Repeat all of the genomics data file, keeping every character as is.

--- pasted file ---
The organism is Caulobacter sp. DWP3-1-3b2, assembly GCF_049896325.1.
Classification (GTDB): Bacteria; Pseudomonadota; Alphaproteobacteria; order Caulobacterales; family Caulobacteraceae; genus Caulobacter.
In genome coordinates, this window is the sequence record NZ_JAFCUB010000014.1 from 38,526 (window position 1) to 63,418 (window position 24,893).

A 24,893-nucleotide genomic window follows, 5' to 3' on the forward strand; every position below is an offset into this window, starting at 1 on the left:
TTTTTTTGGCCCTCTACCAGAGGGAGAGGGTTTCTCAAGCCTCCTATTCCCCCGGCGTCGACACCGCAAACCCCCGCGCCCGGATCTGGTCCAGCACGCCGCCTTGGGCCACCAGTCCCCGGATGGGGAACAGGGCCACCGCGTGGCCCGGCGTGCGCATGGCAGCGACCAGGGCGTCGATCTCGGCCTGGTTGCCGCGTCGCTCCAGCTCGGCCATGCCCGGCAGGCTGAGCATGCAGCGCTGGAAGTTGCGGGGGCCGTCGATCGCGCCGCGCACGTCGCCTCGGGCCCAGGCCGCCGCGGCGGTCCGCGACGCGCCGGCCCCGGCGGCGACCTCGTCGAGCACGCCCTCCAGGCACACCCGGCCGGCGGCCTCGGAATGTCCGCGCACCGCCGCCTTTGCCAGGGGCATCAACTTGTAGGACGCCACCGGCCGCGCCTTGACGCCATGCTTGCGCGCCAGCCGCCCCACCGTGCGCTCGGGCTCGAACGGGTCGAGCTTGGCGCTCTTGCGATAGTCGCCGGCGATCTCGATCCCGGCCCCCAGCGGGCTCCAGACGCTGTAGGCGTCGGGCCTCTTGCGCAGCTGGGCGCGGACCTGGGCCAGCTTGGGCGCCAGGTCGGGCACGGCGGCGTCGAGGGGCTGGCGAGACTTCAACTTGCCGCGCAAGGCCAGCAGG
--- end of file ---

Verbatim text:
The organism is Caulobacter sp. DWP3-1-3b2, assembly GCF_049896325.1.
Classification (GTDB): Bacteria; Pseudomonadota; Alphaproteobacteria; order Caulobacterales; family Caulobacteraceae; genus Caulobacter.
In genome coordinates, this window is the sequence record NZ_JAFCUB010000014.1 from 38,526 (window position 1) to 63,418 (window position 24,893).

A 24,893-nucleotide genomic window follows, 5' to 3' on the forward strand; every position below is an offset into this window, starting at 1 on the left:
TTTTTTTGGCCCTCTACCAGAGGGAGAGGGTTTCTCAAGCCTCCTATTCCCCCGGCGTCGACACCGCAAACCCCCGCGCCCGGATCTGGTCCAGCACGCCGCCTTGGGCCACCAGTCCCCGGATGGGGAACAGGGCCACCGCGTGGCCCGGCGTGCGCATGGCAGCGACCAGGGCGTCGATCTCGGCCTGGTTGCCGCGTCGCTCCAGCTCGGCCATGCCCGGCAGGCTGAGCATGCAGCGCTGGAAGTTGCGGGGGCCGTCGATCGCGCCGCGCACGTCGCCTCGGGCCCAGGCCGCCGCGGCGGTCCGCGACGCGCCGGCCCCGGCGGCGACCTCGTCGAGCACGCCCTCCAGGCACACCCGGCCGGCGGCCTCGGAATGTCCGCGCACCGCCGCCTTTGCCAGGGGCATCAACTTGTAGGACGCCACCGGCCGCGCCTTGACGCCATGCTTGCGCGCCAGCCGCCCCACCGTGCGCTCGGGCTCGAACGGGTCGAGCTTGGCGCTCTTGCGATAGTCGCCGGCGATCTCGATCCCGGCCCCCAGCGGGCTCCAGACGCTGTAGGCGTCGGGCCTCTTGCGCAGCTGGGCGCGGACCTGGGCCAGCTTGGGCGCCAGGTCGGGCACGGCGGCGTCGAGGGGCTGGCGAGACTTCAACTTGCCGCGCAAGGCCAGCAGG